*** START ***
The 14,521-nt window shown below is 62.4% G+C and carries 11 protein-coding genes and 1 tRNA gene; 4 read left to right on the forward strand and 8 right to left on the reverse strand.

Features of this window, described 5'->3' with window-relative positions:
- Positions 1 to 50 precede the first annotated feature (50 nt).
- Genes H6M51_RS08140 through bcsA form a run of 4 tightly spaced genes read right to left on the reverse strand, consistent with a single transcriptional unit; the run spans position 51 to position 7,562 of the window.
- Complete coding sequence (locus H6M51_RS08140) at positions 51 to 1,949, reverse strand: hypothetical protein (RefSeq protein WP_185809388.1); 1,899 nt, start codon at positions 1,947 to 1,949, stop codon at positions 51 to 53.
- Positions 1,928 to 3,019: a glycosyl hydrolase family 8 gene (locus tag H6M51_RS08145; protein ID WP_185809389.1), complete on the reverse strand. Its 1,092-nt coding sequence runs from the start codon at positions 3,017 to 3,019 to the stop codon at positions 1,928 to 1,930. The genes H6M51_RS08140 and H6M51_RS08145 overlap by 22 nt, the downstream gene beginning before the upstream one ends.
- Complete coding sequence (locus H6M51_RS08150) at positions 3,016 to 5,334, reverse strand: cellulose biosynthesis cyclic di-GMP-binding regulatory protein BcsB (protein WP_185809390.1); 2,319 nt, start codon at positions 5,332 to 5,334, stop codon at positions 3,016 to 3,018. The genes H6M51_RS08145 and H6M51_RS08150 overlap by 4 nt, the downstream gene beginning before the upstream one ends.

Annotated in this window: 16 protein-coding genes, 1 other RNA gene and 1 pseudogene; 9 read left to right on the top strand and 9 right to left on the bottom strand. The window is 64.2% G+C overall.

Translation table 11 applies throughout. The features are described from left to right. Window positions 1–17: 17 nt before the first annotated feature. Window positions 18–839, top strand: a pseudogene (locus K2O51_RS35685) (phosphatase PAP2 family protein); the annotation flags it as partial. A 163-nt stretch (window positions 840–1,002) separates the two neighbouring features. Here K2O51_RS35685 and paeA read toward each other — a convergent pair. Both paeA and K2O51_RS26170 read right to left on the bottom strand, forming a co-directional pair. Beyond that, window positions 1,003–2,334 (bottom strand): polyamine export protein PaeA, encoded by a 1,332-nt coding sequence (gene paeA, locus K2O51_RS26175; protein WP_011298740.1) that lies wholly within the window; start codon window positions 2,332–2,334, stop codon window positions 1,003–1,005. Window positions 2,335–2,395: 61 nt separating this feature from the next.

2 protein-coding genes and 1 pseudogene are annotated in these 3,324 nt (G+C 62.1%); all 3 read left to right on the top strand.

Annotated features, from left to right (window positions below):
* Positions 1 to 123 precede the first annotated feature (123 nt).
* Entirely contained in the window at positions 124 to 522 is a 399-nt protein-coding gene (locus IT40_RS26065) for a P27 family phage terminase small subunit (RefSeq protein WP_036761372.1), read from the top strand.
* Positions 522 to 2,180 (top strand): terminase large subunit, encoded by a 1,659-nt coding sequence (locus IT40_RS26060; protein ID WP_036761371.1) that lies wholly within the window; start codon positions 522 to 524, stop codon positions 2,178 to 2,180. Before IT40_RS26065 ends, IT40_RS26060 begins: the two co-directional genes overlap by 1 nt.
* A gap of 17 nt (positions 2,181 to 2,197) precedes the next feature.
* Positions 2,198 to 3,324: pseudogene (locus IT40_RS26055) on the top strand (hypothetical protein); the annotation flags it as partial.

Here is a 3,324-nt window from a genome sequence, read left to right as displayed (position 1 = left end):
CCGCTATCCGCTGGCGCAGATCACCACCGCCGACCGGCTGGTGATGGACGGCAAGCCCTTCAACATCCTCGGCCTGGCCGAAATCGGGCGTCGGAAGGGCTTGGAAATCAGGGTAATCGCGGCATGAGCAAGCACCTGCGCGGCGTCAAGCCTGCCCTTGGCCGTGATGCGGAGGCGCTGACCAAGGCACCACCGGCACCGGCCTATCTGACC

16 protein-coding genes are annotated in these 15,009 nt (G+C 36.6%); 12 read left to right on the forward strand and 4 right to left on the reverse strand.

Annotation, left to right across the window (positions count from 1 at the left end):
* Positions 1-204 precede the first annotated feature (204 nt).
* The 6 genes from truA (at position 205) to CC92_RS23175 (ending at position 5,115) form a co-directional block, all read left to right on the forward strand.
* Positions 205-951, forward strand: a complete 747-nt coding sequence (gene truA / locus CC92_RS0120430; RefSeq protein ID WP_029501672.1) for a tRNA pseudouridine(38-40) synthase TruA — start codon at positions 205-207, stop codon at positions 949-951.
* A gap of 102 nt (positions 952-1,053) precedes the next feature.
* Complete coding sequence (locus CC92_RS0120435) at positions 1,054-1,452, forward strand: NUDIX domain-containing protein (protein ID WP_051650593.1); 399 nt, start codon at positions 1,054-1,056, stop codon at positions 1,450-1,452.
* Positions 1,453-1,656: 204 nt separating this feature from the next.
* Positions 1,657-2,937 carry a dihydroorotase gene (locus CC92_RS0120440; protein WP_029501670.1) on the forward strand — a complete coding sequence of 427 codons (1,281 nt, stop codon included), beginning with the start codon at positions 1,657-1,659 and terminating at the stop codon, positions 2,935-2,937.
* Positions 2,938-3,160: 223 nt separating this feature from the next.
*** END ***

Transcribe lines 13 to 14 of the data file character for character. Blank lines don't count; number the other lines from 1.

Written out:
* Entirely contained in the window at positions 124 to 522 is a 399-nt protein-coding gene (locus IT40_RS26065) for a P27 family phage terminase small subunit (RefSeq protein WP_036761372.1), read from the top strand.
* Positions 522 to 2,180 (top strand): terminase large subunit, encoded by a 1,659-nt coding sequence (locus IT40_RS26060; protein ID WP_036761371.1) that lies wholly within the window; start codon positions 522 to 524, stop codon positions 2,178 to 2,180. Before IT40_RS26065 ends, IT40_RS26060 begins: the two co-directional genes overlap by 1 nt.